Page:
This, the Dutch seemed to be saying, this is how you do an art fair.
What’s more, there were actual sales to be had, even in the opening hours, especially impressive given the fact that Old Master collectors are usually more likely to linger over potential purchases, rather than impulse-buy an ancient Greek bust, many dealers said. Sure, maybe exhibitors weren’t selling out their booths, but the feeling conveyed by each one was that a new iteration of TEFAF could offer something different in an overcrowded fair season, and the high turnout on a rainy Friday was just one of the reasons it appears this very European fair will work in New York City.
“My partner collects Old Masters—I collect more contemporary, but at a certain point, you can collect both,” Cooper said, while standing in front of the Mengs, which many at the fair recognized from its prominent inclusion in the Met Breur’s inaugural show, “Unfinished: Thoughts Left Visible”—the Duquesa’s face is blank, smeared off, giving the work a chilling postmodern feel.
When asked how he had time to come down from the CNN offices in the Time Warner Center, drop a few hundred grand on a painting, and then head back to work to film Anderson Cooper: 360 during the run-up to this election, he looked at his watch.
“I have to go back in like ten minutes, actually,” he said. “Really quick tour.”
(A source at CNN confirmed later that afternoon that Cooper had, in fact, returned to his desk shortly after.)
Elsewhere, Bernard Goldberg Fine Arts had sold a number of works in the opening minutes, including Edward Hopper’s Portrait of Guy Pene du Bois (1904) for $1.5 million. Like many of the works here at TEFAF, the provenance is key: Hopper had given the portrait to du Bois as a gift, and it stayed in the family until 2000.
Bernard Goldberg’s gallery manager, Ken Sims, said that the business been bowled over by the early buying, and the quality in general of this mini-Maastricht in the middle of Manhattan.
“People hear ‘Maastricht,’ and they’re like, The queen of them all!” Sims said. “And the Upper East Side is not a bad place for the best fair in the world.”
“I have never seen such a sophisticated group of visitors at any fair in New York,” Beatty said. “It really does feel like a small Maastricht in New York.”
As she was explaining how she was blown away by the number of collectors who had made the trek from other countries, up walked Paul Lang, the deputy director and chief curator of the National Gallery of Canada in Ontario. He came down just for the fair.
“It’s surprisingly good, and not that overwhelming,” Lang said. “And to be in the middle of a city! When you go to Maastricht you have to switch trains and wait for an hour in, like, Liège or something.”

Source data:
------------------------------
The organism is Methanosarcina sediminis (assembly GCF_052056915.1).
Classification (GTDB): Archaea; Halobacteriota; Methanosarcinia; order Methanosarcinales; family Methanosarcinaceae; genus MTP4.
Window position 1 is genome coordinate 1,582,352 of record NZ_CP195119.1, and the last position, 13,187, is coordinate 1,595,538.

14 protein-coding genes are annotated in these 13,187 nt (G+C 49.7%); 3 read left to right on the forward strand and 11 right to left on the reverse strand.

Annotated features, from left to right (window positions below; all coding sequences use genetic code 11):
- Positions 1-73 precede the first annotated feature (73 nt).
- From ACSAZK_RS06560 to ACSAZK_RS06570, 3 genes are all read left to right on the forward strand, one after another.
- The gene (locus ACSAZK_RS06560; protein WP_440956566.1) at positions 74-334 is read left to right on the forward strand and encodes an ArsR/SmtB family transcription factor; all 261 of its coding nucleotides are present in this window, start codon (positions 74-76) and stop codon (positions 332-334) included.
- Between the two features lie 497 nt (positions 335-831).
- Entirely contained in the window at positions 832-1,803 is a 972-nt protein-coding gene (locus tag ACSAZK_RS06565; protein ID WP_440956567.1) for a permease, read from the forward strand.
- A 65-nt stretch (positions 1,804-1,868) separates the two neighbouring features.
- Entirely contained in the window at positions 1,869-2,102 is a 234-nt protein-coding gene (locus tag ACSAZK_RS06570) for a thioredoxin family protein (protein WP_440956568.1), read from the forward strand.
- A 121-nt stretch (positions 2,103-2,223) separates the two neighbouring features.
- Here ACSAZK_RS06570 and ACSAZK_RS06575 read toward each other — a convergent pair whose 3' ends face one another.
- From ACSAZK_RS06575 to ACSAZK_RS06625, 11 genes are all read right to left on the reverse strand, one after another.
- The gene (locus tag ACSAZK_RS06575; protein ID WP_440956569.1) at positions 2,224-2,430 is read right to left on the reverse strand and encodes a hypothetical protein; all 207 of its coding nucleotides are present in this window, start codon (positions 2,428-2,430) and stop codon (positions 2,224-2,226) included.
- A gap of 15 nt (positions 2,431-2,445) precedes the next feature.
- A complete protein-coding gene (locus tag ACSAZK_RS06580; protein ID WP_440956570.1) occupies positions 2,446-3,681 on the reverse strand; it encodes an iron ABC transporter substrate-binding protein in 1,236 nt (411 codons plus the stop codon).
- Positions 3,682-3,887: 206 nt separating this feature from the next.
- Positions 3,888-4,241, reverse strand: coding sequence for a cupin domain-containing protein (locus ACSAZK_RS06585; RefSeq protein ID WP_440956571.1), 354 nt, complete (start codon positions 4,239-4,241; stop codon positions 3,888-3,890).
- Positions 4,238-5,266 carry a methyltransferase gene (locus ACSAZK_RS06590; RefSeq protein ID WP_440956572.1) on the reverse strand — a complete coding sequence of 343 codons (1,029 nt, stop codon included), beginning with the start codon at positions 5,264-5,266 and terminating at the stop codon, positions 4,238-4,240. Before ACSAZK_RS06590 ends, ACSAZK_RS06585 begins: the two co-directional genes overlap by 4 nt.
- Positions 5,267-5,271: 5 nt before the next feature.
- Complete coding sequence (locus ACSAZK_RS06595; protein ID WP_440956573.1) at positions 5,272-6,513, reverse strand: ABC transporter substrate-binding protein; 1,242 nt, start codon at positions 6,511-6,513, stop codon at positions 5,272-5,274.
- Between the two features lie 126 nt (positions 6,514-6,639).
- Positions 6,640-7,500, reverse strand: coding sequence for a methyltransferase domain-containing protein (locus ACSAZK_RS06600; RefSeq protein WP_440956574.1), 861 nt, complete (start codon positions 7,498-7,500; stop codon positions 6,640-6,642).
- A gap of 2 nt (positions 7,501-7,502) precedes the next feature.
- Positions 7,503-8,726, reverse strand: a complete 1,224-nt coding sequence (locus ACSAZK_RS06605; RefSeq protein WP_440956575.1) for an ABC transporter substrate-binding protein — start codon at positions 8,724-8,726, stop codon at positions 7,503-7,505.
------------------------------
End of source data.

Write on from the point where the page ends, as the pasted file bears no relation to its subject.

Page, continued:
Over at the Richard Green booth, which was filled with work by Pissarro, Sisley, and Renoir, the gallerist’s son Jonathan Green explained that they had made a few sales, though because it was so early in the day, he didn’t want to go into detail on them just yet.
“I’m on the board of TEFAF, and I’ve been pushing to expand to New York for years,” he said.
The fair also managed to extend the real estate of the Park Avenue Armory, which plays host to such grand picture bazaars as Spring Masters and the ADAA Art Fair. For TEFAF, they also got to inhabit historic parlor rooms on the second floor, where dealers could house their “booths” in actual hardwood rooms. Up there—once you dodged the lines for multiple Champagne bars and waiters zipping by with trays of hors d’oeuvres—antiques maven Axel Vervoordt could be found hawking Egyptian artifacts from the Ptolemaic period in one of the historic rooms, a room that already had a bunch of antiques permanently installed (albeit from the Civil War, not from 332 B.C.) And Paris’s Galerie Chenel had on offer Roman busts from the reign of Hadrian (about 117–138 A.D.) in the range of €30,000 (about $32,700) a pop. It also had a life-sized marble sculpture, Herakles Wearing the Nemean Lion’s Skin, that had been hidden away in storage for most of the last century.
Exactly what was the provenance of some of these more eccentric items? How exactly was Charles Ede selling items from the tomb of Ancient Egypt’s famed King Tutankhamun for£1,200 ($1,470)? And what to make of the booth for Peter Finer—a gallery that specializes in antique arms and armament? Putting aside the appropriateness of once again bringing guns to a gun shed, it was unclear who in New York would be in the market for, say, an ancient Icelandic sword. A gallery representative insisted that they sell a lot of old daggers in New York, but at this new stateside edition of TEFAF, they had not yet sold anything. If you just really want to spend $95,000 on that the gallery terms “A Massive Two-Hand Bearing Sword of the City of Brunswick” (1570) get on up to the Park Avenue Armory.
TEFAF New York Fall runs through Wednesday, October 26.